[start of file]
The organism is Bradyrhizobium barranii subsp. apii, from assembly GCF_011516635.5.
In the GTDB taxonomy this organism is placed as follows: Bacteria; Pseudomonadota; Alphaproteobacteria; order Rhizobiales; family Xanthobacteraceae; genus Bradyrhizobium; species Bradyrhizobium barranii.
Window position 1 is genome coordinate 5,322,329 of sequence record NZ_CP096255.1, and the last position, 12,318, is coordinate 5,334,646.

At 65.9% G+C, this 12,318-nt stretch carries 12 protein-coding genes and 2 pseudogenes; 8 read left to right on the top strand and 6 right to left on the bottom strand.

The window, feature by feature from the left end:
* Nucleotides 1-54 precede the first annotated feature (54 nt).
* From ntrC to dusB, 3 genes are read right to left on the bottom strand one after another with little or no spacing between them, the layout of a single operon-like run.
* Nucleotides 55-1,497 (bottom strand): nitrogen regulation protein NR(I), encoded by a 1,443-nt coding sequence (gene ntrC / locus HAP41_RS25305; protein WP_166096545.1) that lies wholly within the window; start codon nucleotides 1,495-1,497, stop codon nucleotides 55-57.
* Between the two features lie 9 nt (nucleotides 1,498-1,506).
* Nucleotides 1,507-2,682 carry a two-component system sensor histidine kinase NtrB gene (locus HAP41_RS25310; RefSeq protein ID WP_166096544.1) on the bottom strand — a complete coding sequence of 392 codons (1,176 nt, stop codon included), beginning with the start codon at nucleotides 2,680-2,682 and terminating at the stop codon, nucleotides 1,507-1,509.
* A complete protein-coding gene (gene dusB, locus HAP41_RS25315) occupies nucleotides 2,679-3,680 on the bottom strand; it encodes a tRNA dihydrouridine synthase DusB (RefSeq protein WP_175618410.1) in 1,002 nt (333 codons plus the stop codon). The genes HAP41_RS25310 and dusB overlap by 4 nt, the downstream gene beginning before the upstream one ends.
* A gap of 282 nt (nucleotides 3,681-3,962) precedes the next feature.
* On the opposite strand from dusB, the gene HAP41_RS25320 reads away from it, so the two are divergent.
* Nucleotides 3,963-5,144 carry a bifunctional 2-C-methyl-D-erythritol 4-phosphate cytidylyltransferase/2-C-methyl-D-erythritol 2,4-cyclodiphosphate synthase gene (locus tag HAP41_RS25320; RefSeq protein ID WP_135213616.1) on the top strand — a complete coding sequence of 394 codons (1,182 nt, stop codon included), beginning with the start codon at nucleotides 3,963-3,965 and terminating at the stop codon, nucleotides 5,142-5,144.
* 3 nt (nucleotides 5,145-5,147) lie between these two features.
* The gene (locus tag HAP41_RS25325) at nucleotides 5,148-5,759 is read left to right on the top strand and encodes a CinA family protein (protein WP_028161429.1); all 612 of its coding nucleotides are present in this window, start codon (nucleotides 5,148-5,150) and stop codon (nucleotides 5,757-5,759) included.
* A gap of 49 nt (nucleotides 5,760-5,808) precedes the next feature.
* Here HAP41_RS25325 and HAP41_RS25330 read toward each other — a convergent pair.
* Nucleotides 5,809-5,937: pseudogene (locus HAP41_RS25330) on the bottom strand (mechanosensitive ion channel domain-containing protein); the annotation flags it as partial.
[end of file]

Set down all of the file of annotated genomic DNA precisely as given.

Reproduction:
The organism is Bradyrhizobium barranii subsp. apii, from assembly GCF_011516635.5.
In the GTDB taxonomy this organism is placed as follows: Bacteria; Pseudomonadota; Alphaproteobacteria; order Rhizobiales; family Xanthobacteraceae; genus Bradyrhizobium; species Bradyrhizobium barranii.
Window position 1 is genome coordinate 5,322,329 of sequence record NZ_CP096255.1, and the last position, 12,318, is coordinate 5,334,646.

At 65.9% G+C, this 12,318-nt stretch carries 12 protein-coding genes and 2 pseudogenes; 8 read left to right on the top strand and 6 right to left on the bottom strand.

The window, feature by feature from the left end:
* Nucleotides 1-54 precede the first annotated feature (54 nt).
* From ntrC to dusB, 3 genes are read right to left on the bottom strand one after another with little or no spacing between them, the layout of a single operon-like run.
* Nucleotides 55-1,497 (bottom strand): nitrogen regulation protein NR(I), encoded by a 1,443-nt coding sequence (gene ntrC / locus HAP41_RS25305; protein WP_166096545.1) that lies wholly within the window; start codon nucleotides 1,495-1,497, stop codon nucleotides 55-57.
* Between the two features lie 9 nt (nucleotides 1,498-1,506).
* Nucleotides 1,507-2,682 carry a two-component system sensor histidine kinase NtrB gene (locus HAP41_RS25310; RefSeq protein ID WP_166096544.1) on the bottom strand — a complete coding sequence of 392 codons (1,176 nt, stop codon included), beginning with the start codon at nucleotides 2,680-2,682 and terminating at the stop codon, nucleotides 1,507-1,509.
* A complete protein-coding gene (gene dusB, locus HAP41_RS25315) occupies nucleotides 2,679-3,680 on the bottom strand; it encodes a tRNA dihydrouridine synthase DusB (RefSeq protein WP_175618410.1) in 1,002 nt (333 codons plus the stop codon). The genes HAP41_RS25310 and dusB overlap by 4 nt, the downstream gene beginning before the upstream one ends.
* A gap of 282 nt (nucleotides 3,681-3,962) precedes the next feature.
* On the opposite strand from dusB, the gene HAP41_RS25320 reads away from it, so the two are divergent.
* Nucleotides 3,963-5,144 carry a bifunctional 2-C-methyl-D-erythritol 4-phosphate cytidylyltransferase/2-C-methyl-D-erythritol 2,4-cyclodiphosphate synthase gene (locus tag HAP41_RS25320; RefSeq protein ID WP_135213616.1) on the top strand — a complete coding sequence of 394 codons (1,182 nt, stop codon included), beginning with the start codon at nucleotides 3,963-3,965 and terminating at the stop codon, nucleotides 5,142-5,144.
* 3 nt (nucleotides 5,145-5,147) lie between these two features.
* The gene (locus tag HAP41_RS25325) at nucleotides 5,148-5,759 is read left to right on the top strand and encodes a CinA family protein (protein WP_028161429.1); all 612 of its coding nucleotides are present in this window, start codon (nucleotides 5,148-5,150) and stop codon (nucleotides 5,757-5,759) included.
* A gap of 49 nt (nucleotides 5,760-5,808) precedes the next feature.
* Here HAP41_RS25325 and HAP41_RS25330 read toward each other — a convergent pair.
* Nucleotides 5,809-5,937: pseudogene (locus HAP41_RS25330) on the bottom strand (mechanosensitive ion channel domain-containing protein); the annotation flags it as partial.